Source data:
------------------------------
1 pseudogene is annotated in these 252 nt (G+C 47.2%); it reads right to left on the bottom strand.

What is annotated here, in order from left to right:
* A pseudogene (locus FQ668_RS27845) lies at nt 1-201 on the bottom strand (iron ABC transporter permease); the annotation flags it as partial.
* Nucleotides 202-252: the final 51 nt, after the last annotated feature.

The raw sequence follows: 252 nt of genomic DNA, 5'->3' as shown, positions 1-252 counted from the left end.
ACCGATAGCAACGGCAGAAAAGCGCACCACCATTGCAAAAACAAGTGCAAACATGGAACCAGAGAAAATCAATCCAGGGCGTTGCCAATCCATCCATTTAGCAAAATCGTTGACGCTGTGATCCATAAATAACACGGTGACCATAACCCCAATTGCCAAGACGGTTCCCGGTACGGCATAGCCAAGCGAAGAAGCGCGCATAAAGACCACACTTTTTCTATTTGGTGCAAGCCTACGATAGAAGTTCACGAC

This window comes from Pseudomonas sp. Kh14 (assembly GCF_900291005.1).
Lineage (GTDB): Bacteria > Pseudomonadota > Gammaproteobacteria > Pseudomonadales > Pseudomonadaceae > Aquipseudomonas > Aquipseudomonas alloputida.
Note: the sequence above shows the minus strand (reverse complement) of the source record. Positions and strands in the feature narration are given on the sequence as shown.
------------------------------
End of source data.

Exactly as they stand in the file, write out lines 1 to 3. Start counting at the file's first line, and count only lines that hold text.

1 pseudogene is annotated in these 252 nt (G+C 47.2%); it reads right to left on the bottom strand.

What is annotated here, in order from left to right:
* A pseudogene (locus FQ668_RS27845) lies at nt 1-201 on the bottom strand (iron ABC transporter permease); the annotation flags it as partial.